A Chronological Register of Both Houses of the British Parliament, from the Union in 1708, to the Third Parliament of the United Kingdom of Great Britain and Ireland, in 1807, Volume 1 (Google eBook)

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Longman, Hurst, Rees, and Orme, 1807 - Great Britain
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Page 259 - That it is a high infringement of the liberties and privileges of the Commons of the United Kingdom...
Page 112 - that the presence of a regular body of armed soldiers at an election of members to serve in Parliament is a high infringement of the liberties of the subject, a manifest violation of the freedom of elections, and an open defiance of the laws and constitution of this kingdom...
Page 464 - That no mayor, bailiff or other officer of a borough, who is the proper officer to whom the precept ought to be directed, is capable of being elected to serve in parliament for the same borough of which he is mayor, bailiff or officer at the time of the election...
Page 233 - Feb. 1693; in the citizens not receiving alms, and admitted to their freedom by birth or servitude, or by redemption, in order to trade within the city, llth Feb.
Page 118 - That Robert Walpole, Esq., a member of this House, in receiving the sum of five hundred guineas...
Page 476 - Crown, and business could recommence, a motion was made, " that Sir John Trevor, late Speaker of this House, being guilty of a high crime and misdemeanour, by receiving a gratuity of 1000 guineas from the City of London after passing the Orphans...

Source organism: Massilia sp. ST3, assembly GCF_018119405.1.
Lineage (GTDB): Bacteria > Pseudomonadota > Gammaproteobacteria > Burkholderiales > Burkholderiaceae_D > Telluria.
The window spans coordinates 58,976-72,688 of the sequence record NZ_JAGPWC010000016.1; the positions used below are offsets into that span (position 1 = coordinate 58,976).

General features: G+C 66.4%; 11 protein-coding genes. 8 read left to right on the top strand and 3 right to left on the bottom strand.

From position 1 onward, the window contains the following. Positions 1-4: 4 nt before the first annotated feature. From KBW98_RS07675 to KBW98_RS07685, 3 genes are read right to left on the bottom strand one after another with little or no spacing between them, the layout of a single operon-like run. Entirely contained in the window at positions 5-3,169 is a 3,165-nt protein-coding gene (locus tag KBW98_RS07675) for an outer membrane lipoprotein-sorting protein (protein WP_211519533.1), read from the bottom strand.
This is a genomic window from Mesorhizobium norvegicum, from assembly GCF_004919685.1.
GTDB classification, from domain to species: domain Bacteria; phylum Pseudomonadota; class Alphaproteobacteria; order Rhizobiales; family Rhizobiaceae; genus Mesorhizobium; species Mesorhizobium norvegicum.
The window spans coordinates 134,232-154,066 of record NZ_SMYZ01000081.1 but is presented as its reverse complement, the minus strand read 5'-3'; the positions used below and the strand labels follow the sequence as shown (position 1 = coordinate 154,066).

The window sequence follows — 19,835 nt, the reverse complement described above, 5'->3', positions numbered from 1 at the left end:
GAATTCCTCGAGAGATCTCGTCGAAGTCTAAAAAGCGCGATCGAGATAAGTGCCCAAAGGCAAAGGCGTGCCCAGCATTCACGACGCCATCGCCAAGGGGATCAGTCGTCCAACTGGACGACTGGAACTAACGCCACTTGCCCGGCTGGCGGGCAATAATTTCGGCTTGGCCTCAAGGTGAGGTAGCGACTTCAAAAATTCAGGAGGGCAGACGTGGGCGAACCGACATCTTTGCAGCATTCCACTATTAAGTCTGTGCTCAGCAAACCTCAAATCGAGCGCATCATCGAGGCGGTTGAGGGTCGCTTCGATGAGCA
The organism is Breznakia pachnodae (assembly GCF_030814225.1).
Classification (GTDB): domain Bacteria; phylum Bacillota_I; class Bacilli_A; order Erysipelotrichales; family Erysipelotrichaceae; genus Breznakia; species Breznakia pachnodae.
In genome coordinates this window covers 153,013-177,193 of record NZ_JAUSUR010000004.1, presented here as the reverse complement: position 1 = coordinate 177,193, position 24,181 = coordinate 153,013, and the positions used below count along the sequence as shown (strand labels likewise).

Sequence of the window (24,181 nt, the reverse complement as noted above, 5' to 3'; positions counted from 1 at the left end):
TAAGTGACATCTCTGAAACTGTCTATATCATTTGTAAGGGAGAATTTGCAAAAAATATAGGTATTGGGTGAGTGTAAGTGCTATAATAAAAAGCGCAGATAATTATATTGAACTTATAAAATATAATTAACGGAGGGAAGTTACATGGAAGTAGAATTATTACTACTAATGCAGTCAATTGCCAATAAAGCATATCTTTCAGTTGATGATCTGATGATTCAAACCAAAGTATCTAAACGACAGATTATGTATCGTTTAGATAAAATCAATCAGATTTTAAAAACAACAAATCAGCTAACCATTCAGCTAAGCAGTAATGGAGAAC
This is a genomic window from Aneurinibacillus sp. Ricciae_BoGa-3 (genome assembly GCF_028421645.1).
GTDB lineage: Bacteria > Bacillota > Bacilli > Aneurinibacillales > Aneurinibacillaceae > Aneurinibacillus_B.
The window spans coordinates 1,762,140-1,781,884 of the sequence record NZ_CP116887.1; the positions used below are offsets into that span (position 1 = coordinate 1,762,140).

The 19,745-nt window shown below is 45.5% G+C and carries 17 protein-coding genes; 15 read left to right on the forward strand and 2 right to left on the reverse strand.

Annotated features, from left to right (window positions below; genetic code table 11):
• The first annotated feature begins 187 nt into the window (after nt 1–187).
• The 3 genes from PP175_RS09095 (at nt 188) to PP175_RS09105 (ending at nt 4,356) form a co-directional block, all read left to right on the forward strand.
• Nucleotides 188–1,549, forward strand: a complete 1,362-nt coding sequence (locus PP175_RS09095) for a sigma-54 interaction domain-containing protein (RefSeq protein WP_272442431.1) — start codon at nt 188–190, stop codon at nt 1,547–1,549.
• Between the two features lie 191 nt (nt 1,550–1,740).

Page 118 - ... hundred more, on account of two contracts for forage of her majesty's troops, quartered in North Britain, made by him when secretary at war, pursuant to a power granted to him by tiie late lord-treasurer, is guilty of a high breach of trust and notorious corruption.
Page 430 - Culpepper, the house resolved, that the latter had been not only guilty of corrupt, scandalous, and indirect practices, in endeavouring to procure himself to be elected a burgess; but likewise, being one of the instruments in promoting and presenting the scandalous, insolent, and seditious petition, commonly called the Kentish petition to the last house of commons...
Page 439 - Chancellor and some of the judges to be of the same opinion ; but that' they had not thought it proper to inquire of the Chancellor what he had done, because they thought it prejudicial to the privilege of the House to have the same determined by others than such as were members thereof. And though they thought very reverently of the said Lord Chancellor and judges, and knew them to be competent judges in their places, yet in this case they took them not for judges in Parliament in this House...
Page 209 - That there were notorious and outrageous riots, tumults and seditions, at the late election of citizens to serve in Parliament for the City of Coventry, in defiance of the civil authority, and in violation of the freedom of elections...

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